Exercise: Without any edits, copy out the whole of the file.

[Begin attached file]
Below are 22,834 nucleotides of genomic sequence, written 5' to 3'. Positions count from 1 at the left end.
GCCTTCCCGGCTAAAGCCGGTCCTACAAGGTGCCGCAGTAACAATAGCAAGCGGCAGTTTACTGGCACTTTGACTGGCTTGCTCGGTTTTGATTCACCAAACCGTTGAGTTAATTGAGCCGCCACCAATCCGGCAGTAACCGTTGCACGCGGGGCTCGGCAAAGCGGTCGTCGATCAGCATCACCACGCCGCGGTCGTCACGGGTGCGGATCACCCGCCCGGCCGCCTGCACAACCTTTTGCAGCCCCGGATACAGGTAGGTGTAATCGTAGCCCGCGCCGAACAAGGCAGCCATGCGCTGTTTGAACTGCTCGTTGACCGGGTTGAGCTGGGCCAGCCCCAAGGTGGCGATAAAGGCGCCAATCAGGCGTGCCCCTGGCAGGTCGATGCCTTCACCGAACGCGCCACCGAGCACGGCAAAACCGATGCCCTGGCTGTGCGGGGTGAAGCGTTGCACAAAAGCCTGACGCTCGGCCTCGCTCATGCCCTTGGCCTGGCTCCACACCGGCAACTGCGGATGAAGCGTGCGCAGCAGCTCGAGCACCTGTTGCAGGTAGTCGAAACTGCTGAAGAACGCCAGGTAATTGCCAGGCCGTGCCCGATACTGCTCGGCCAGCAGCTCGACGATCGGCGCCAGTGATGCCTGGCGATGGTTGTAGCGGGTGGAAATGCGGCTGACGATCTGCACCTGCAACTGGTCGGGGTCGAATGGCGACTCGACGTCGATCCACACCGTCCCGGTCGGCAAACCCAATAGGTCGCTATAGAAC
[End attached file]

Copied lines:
Below are 22,834 nucleotides of genomic sequence, written 5' to 3'. Positions count from 1 at the left end.
GCCTTCCCGGCTAAAGCCGGTCCTACAAGGTGCCGCAGTAACAATAGCAAGCGGCAGTTTACTGGCACTTTGACTGGCTTGCTCGGTTTTGATTCACCAAACCGTTGAGTTAATTGAGCCGCCACCAATCCGGCAGTAACCGTTGCACGCGGGGCTCGGCAAAGCGGTCGTCGATCAGCATCACCACGCCGCGGTCGTCACGGGTGCGGATCACCCGCCCGGCCGCCTGCACAACCTTTTGCAGCCCCGGATACAGGTAGGTGTAATCGTAGCCCGCGCCGAACAAGGCAGCCATGCGCTGTTTGAACTGCTCGTTGACCGGGTTGAGCTGGGCCAGCCCCAAGGTGGCGATAAAGGCGCCAATCAGGCGTGCCCCTGGCAGGTCGATGCCTTCACCGAACGCGCCACCGAGCACGGCAAAACCGATGCCCTGGCTGTGCGGGGTGAAGCGTTGCACAAAAGCCTGACGCTCGGCCTCGCTCATGCCCTTGGCCTGGCTCCACACCGGCAACTGCGGATGAAGCGTGCGCAGCAGCTCGAGCACCTGTTGCAGGTAGTCGAAACTGCTGAAGAACGCCAGGTAATTGCCAGGCCGTGCCCGATACTGCTCGGCCAGCAGCTCGACGATCGGCGCCAGTGATGCCTGGCGATGGTTGTAGCGGGTGGAAATGCGGCTGACGATCTGCACCTGCAACTGGTCGGGGTCGAATGGCGACTCGACGTCGATCCACACCGTCCCGGTCGGCAAACCCAATAGGTCGCTATAGAAC